he's of the force-for-democracy school of bush thought.
Reflecting the neo-conservative programme of spreading democracy by force, Mr McCain declared in 2000: “I’d institute a policy that I call ‘rogue state rollback’. I would arm, train, equip, both from without and from within, forces that would eventually overthrow the governments and install free and democratically elected governments.” Mr McCain advocates attacking Iran if necessary in order to prevent it developing nuclear weapons, and last year was filmed singing “Bomb, bomb Iran” to the tune of the Beach Boys’ “Barbara Ann”.
Mr McCain suffers from more than the usual degree of US establishment hatred of Russia, coupled with a particular degree of sympathy for Georgia and the restoration of Georgian rule over Abkhazia and South Ossetia. He advocates the expulsion of Russia from the Group of Eight leading industrialised nations and, like Mr Scheunemann, is a strong supporter of early Nato membership for Georgia and Ukraine. Mr Scheunemann has accused even Condoleezza Rice, secretary of state, of “appeasement” of Russia. Nato expansion exemplifies the potential of a McCain presidency. Apart from the threat of Russian reprisals, if the Georgians thought that in a war they could rely on US support, they might be tempted to start one. A McCain presidency would give them good reason to have faith in US support.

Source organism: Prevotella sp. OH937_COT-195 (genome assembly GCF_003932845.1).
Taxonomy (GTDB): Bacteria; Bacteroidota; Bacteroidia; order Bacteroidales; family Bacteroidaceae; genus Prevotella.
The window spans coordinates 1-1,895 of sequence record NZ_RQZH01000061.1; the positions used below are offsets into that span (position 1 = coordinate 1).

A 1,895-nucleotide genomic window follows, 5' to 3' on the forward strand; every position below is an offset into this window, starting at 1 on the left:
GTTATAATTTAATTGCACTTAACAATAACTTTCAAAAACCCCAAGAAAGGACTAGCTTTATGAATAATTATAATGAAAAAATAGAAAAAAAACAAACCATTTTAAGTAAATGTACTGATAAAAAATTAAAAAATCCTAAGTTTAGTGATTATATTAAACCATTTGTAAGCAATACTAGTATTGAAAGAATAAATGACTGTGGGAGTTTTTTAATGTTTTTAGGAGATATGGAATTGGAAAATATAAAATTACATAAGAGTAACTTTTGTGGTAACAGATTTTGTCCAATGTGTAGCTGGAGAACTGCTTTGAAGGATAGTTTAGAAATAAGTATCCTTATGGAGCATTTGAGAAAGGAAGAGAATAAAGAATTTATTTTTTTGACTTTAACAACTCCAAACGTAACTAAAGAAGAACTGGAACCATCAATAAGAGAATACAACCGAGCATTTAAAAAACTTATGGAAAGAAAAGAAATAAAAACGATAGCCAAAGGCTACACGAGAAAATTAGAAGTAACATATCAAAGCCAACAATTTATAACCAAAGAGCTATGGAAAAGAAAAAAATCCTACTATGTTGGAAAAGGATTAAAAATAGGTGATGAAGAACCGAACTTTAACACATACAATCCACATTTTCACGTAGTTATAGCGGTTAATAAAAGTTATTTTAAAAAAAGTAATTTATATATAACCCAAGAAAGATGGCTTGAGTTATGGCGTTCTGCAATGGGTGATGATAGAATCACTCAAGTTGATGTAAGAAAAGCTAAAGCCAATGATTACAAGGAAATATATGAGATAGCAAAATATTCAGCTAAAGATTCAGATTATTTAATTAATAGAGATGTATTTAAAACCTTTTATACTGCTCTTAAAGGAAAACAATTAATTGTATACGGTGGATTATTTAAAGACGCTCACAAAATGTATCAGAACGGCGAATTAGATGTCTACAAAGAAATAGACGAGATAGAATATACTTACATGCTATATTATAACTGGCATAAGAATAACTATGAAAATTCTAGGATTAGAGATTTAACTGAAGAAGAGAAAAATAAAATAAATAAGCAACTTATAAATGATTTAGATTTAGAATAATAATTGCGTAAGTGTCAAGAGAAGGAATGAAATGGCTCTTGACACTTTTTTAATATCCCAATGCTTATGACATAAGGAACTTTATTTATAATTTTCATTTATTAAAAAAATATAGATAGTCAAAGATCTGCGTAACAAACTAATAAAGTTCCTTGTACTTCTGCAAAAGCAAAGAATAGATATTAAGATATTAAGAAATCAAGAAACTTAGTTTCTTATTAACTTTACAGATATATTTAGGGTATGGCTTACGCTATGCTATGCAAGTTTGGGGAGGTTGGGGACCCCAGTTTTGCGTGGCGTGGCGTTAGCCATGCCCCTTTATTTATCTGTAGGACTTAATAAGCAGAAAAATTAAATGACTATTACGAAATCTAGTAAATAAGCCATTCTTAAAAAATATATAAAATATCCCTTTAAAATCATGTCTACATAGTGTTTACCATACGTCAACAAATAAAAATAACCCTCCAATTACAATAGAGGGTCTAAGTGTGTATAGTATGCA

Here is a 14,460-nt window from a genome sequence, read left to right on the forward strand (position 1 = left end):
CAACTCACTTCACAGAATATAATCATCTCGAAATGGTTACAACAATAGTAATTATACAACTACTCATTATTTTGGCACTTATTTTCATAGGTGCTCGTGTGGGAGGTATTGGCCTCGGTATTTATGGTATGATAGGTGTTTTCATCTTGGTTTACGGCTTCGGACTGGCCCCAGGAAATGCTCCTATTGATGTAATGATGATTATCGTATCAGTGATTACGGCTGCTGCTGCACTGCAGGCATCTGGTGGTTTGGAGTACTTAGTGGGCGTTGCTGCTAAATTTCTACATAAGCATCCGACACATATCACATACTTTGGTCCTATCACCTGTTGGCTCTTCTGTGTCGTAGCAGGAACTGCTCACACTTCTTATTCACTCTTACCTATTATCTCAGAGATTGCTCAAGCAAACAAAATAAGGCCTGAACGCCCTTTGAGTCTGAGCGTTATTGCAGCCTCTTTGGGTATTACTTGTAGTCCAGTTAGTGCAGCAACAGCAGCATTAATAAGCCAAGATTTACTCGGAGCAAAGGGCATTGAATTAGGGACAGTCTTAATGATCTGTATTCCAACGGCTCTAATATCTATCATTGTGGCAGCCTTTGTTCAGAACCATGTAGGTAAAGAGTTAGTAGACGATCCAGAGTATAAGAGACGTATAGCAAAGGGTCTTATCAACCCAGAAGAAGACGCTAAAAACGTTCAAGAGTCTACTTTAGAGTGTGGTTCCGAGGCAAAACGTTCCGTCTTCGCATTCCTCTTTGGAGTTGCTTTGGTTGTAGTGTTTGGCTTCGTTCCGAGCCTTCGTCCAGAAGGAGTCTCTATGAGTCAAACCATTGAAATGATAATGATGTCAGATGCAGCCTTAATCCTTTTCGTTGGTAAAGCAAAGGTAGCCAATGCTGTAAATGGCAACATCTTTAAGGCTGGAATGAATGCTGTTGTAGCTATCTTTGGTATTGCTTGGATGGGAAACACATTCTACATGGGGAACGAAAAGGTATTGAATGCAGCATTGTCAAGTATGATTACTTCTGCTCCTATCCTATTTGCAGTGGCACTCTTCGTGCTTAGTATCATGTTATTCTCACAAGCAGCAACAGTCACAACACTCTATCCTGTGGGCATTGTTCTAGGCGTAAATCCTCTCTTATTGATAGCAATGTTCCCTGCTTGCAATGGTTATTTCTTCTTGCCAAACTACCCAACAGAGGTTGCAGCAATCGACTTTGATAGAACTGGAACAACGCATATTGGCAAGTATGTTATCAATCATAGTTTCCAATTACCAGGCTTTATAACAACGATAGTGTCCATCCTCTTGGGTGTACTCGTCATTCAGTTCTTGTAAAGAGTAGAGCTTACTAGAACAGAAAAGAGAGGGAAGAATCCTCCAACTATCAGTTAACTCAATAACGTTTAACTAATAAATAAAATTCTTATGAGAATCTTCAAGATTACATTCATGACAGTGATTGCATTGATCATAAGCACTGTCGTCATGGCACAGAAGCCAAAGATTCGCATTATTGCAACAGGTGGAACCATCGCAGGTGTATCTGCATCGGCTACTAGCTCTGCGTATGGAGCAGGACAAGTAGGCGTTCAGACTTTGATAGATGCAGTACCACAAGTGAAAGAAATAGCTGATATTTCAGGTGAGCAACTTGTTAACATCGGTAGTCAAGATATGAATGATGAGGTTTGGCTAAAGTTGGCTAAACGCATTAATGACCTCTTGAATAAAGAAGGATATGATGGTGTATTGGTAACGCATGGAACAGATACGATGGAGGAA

Mr McCain’s policies would not be so worrying were it not for his notorious quickness to fury in the face of perceived insults to himself or his country. Even Thad Cochran, a fellow Republican senator, has said: “I certainly know no other president since I’ve been here who’s had a temperament like that.”